Saints who abandon or attack their pastor from within during this season are a disgrace to the Kingdom of God. Truth preaching pastors who verbally attack other truth preaching pastors COVID-related leadership during this season are foolish, unwise, and ungodly. Those statements might sound harsh, but the truth always sounds offensive to ears suffering from COVID-Carnality. I realize carnality is not a new problem. However, covert and overt carnality has exponentially increased over the past year.

Saints who abandon or attack their pastor from within during this season are a disgrace to the Kingdom of God.

Truth preaching pastors who verbally attack other truth preaching pastors COVID-related leadership during this season are foolish, unwise, and ungodly.

Carnality is not a new problem. However, covert and overt carnality has exponentially increased over the past year.

COVID-Carnality: Spiritual Symptoms

Studies show that addictions (of all kinds), pornography, rated M Netflix viewing, domestic disturbances, child abuse, molestations, harmful self-medicating, and more are at all-time highs. My anecdotal experiences reveal that unusual levels of carnality are running rampant even within apostolic churches. People who are usually wise are making foolish decisions. Strange sins of perversion are on the rise. Out-of-character attitude issues are being manifested outwardly in the lives of saints. It’s often difficult to tell if these problems are just being exacerbated by COVID or as a direct result of COVID-induced carnality. In other words, is COVID the cause or the revealer? Likely, we’ll never really know for sure. However, I believe it’s a blend of both, depending on the situation.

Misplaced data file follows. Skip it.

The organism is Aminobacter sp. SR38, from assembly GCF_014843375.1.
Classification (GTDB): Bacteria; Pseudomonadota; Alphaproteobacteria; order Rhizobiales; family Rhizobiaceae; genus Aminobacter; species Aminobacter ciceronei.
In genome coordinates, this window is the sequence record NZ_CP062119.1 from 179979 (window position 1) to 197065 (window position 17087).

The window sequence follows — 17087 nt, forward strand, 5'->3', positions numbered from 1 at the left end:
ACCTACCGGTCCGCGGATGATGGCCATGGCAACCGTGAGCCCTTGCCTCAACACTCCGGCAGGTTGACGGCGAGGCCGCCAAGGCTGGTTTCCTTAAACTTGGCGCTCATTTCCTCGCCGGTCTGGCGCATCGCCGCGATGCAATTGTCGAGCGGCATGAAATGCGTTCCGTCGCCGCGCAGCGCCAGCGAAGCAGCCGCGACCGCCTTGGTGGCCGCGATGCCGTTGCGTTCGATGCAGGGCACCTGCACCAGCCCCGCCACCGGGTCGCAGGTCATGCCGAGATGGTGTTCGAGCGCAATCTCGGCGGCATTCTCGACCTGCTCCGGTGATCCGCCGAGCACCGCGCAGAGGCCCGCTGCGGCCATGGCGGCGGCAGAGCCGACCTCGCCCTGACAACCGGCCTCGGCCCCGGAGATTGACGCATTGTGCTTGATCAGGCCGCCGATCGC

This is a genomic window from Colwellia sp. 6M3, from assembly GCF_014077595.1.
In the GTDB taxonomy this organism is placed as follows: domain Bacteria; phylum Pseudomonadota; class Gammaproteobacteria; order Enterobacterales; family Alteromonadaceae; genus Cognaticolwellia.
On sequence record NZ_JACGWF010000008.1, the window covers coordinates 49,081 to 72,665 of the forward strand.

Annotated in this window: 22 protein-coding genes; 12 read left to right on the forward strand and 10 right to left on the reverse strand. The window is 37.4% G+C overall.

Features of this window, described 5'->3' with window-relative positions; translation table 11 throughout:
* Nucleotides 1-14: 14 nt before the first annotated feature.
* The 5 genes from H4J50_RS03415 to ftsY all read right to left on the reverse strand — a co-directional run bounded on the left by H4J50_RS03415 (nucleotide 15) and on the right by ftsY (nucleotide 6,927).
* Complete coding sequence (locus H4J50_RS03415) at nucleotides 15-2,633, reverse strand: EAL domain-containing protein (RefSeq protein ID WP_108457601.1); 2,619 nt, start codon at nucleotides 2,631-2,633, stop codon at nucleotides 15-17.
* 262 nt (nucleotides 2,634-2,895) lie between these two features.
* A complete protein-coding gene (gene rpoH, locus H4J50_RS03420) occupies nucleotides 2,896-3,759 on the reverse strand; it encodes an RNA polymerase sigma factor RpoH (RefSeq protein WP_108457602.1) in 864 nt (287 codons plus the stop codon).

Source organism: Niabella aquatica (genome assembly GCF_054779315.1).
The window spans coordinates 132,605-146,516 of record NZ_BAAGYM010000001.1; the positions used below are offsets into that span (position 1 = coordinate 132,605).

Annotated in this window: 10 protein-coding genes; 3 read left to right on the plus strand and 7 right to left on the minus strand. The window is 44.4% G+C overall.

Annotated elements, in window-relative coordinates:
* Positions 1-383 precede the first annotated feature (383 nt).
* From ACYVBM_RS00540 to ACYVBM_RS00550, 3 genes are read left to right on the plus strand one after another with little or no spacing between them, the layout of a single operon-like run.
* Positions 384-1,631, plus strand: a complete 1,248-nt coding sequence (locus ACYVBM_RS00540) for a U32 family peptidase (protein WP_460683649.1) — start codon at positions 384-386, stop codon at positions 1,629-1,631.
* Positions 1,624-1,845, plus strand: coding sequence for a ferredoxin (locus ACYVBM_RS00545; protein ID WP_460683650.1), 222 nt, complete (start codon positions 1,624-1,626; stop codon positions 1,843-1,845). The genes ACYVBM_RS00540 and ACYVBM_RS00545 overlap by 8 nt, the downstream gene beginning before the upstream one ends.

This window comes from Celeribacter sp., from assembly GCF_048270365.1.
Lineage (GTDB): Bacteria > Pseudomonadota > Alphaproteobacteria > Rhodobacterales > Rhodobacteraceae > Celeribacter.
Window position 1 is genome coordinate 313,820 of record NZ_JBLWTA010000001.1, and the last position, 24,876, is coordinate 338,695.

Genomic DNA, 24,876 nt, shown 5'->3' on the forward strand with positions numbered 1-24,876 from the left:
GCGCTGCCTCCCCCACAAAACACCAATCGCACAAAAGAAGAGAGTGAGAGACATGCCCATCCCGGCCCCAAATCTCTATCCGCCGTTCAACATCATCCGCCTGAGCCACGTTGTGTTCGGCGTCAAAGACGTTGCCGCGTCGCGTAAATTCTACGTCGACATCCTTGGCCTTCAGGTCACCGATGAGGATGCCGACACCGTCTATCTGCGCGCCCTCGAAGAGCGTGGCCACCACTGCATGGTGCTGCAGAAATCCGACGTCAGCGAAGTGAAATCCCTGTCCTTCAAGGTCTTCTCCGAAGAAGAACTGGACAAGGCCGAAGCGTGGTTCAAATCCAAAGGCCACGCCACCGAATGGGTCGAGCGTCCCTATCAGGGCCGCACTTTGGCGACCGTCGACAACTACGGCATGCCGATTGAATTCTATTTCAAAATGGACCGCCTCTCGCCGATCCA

Studies show that addictions (of all kinds), pornography, rated M Netflix viewing, domestic disturbances, child abuse, molestations, harmful self-medicating, and more are at all-time highs.

Unusual levels of carnality are running rampant within apostolic churches. Wise people are making foolish decisions. Strange sins of perversion are on the rise. Out-of-character attitude issues are being manifested in the lives of saints.

Private Prayerlessness Diagnosed

Just recognizing COVID-Carnality is hardly helpful. However, the sickness must be diagnosed before the cure can be prescribed. Now that we’ve identified the spiritual virus, we can talk about solutions. For example, while prayer gatherings are essential, COVID is revealing the private prayerlessness of saints. Anemic personal prayer lives left the door wide open for COVID-Carnality. Far too many saints were utterly dependent on corporate prayer gatherings. They barely made it from prayer meeting to prayer meeting, and they had no real prayer times between corporate gatherings. Even worse, while in those church prayer meetings, they were mooching off the anointing of a handful of godly prayer warriors in their midst. Meaning, they didn’t know how to touch God for themselves, so they needed others to usher in the anointing on their behalf.

Prayer gatherings are essential, COVID is revealing the private prayerlessness of saints. Anemic personal prayer lives left the door wide open for COVID-Carnality.

The solution is simple yet profound at the same time; our churches need a revival of private prayer closets. I fervently believe in the gathering together of the Church for prayer, worship, and the Word. But the assembling of saints is not a substitute for personal spiritual disciplines. In Matthew 6:5-13, Jesus teaches about prayer during His famed sermon on the mount. He instructs us not to imitate the hypocrites’ prayer lives: …when thou prayest, thou shalt not be as the hypocrites are: for they love to pray standing in the synagogues and in the corners of the streets, that they may be seen of men. Verily I say unto you, They have their reward. (Matthew 6:5). Jesus wasn’t telling us that we should never pray together or in public, but He was stressing the importance of private prayer that isn’t contrived. The hypocritical Pharisees loved public prayer but shunned private prayer. Their reward wasn’t the blessings of God but the accolades of men.